"C. B. Fisk, Inc. is honored and excited to have been chosen to build a new pipe organ in Auer Hall," he said. "The Jacobs School of Music and its organ department are world renowned, and we look forward to working with its distinguished faculty in the designing and building of a world-class instrument."

Jacobs organ department faculty member and Chancellor's Professor of Music Marilyn Keiser is pleased with the partnership.

"I am really thrilled that the Fisk Organ Company has been chosen to transform the Auer Hall organ," she recently said. "Steven Dieck and his colleagues build superb instruments. Over the years, I have played many of them, including the large organs at Stanford University and the House of Hope in St. Paul, Minn., as well as smaller instruments, such as a recent installation in Macon, Ga.

"All are instruments of the greatest integrity, capable of playing a wide range of repertoire," she said. "They are inspiring to play and thrilling to hear. I am truly delighted that the Bloomington community and the Jacobs School of Music will have an instrument of this caliber."

Organist and Jacobs School of Music professor Chris Young has been central to the deliberations regarding the Auer Hall organ. He, too, believes that the decision to go with the Fisk Organ Company is sound.

"The Fisk organ company has earned its reputation with carefully selected master craftsmen and artists of the highest caliber," Young said. "For the last 50 years, Fisk has led American organ building by its devotion to teamwork, a keen interest in historic instruments and building practices, meticulous hand-crafted construction, finely regulated voicing, and the most impeccable artistic sensibilities."

"Fisk's realization of the Auer Hall organ will enable Jacobs School performers to experience a responsive, mechanical-action organ with a tonal design and voicing capable of rendering virtually any musical style," Young continued. "Audiences will be riveted by the instrument's central tonal focus, which will be geared to late nineteenth- and twentieth-century music written by composers such as Widor, Reger, Messiaen and Albright."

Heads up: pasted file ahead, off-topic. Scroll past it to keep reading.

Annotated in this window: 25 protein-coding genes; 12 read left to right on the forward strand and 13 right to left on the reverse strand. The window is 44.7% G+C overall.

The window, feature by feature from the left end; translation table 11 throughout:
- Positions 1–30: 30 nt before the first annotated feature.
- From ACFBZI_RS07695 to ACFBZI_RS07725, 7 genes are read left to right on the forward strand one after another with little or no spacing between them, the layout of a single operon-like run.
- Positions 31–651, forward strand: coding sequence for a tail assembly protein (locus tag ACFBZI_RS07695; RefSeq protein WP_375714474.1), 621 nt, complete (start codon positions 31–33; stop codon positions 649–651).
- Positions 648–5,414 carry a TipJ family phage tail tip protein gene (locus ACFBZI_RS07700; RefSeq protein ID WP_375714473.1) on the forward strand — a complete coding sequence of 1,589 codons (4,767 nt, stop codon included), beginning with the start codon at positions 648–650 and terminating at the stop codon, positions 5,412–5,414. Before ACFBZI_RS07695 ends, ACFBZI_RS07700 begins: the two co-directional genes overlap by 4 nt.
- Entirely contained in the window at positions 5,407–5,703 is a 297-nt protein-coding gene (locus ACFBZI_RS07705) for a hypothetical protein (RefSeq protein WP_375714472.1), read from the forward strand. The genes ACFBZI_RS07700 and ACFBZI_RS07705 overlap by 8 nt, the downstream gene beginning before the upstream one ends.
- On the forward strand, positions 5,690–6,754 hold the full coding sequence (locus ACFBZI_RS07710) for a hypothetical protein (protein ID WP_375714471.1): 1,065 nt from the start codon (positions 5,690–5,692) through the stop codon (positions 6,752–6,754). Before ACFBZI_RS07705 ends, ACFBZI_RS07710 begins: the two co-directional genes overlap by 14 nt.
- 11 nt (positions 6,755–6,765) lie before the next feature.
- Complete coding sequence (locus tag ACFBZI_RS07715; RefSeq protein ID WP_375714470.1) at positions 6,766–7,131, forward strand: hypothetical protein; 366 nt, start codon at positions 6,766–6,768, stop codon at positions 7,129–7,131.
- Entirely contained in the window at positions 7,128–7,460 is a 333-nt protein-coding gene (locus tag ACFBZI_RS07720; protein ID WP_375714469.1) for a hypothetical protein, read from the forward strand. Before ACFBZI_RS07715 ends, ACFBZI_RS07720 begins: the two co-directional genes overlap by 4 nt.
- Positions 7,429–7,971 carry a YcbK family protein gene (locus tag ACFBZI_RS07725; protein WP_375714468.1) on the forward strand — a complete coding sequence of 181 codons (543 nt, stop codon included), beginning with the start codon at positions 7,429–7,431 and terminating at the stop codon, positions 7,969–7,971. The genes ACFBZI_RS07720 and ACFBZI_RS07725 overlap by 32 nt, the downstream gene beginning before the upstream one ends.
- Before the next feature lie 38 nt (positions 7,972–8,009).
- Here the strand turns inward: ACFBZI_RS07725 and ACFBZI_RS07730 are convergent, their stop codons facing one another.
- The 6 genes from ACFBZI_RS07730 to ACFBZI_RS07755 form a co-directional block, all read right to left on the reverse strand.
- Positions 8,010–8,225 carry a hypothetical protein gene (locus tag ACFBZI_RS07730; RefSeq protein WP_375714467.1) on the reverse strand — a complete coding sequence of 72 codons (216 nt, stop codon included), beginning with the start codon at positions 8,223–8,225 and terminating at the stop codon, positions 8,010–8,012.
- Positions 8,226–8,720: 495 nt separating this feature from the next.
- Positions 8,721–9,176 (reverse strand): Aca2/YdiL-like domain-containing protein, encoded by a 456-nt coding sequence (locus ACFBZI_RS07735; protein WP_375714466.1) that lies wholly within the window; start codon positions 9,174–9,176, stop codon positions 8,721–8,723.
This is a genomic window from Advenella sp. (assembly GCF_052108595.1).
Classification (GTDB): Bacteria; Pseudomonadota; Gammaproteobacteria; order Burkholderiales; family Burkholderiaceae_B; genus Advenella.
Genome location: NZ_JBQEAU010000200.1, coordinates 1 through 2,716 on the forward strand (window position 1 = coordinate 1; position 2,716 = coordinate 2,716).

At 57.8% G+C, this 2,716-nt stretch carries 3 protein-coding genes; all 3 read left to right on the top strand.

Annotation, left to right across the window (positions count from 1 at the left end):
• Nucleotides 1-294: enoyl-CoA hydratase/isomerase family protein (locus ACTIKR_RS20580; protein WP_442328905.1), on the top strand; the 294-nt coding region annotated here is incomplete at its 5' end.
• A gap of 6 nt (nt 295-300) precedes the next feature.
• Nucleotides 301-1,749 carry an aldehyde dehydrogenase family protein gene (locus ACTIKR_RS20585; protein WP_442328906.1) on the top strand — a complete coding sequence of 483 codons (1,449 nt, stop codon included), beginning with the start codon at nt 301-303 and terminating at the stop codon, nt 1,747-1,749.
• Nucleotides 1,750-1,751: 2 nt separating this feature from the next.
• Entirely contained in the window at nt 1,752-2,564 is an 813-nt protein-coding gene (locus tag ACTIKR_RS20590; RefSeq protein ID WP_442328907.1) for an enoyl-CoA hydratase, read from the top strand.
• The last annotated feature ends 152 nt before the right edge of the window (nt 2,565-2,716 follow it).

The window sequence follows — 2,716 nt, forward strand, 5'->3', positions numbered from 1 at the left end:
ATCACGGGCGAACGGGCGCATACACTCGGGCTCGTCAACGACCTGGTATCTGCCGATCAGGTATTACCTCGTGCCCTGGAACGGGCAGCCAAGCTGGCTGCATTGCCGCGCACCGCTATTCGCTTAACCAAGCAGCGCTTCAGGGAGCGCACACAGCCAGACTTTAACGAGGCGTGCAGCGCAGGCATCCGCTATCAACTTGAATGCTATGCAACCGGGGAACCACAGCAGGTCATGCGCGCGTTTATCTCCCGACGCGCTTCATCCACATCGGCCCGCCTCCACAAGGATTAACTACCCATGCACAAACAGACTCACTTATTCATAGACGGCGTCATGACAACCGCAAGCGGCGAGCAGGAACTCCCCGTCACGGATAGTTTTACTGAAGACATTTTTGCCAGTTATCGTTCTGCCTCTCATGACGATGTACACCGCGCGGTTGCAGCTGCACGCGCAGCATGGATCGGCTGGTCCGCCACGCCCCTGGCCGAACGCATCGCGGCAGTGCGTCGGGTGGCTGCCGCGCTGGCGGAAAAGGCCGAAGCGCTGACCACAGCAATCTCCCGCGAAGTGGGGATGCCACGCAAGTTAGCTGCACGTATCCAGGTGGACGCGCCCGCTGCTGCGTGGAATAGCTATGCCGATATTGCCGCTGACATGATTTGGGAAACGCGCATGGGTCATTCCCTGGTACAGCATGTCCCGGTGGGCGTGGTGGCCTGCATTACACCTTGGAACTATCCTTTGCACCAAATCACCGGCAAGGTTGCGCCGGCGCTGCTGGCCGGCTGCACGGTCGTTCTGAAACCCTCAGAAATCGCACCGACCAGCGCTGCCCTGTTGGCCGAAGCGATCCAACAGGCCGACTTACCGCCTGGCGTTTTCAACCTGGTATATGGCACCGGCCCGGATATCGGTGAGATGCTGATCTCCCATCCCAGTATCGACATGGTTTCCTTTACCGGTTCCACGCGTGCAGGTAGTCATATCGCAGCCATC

The organ will have a somewhat "symphonic" design and will be well suited to accompany instrumental and choral ensembles.

"I have no doubt," Young said, "that choral ensembles will be enthralled by the instrument's ability to promote and support a beautiful vocal tone with the wide range of color and dynamic expression one would expect to hear in an English cathedral.

"Whether performing solo organ repertoire or accompanying vocalists and instrumentalists, our students -- as well as the faculty -- will have their cake and eat it too, while the school and the Bloomington community will be able to experience a world-class organ," Young concluded.

About C. B. Fisk, Inc.

C. B. Fisk, Inc. was founded in 1961 by the late Charles Brenton Fisk. The workshop attracted bright, young co-workers who combined their talents in music, art, engineering and cabinet making to build organs that redefined modern, American organ building. Always experimenting, C. B. Fisk was the first modern, American organ builder to abandon the electro-pneumatic action of the early twentieth century and return to the mechanical (tracker) key and stop action of historical European and early American instruments.

Recent organs at the Meyerson Symphony Center in Dallas, the Minato Mirai Concert Hall in Yokohama, and Benaroya Hall in Seattle, were designed for maximum impact with orchestra as well as for solo repertoire. In 2003, C. B. Fisk built an organ for the Cathedral in Lausanne, Switzerland, the first American organ to be made for a European cathedral.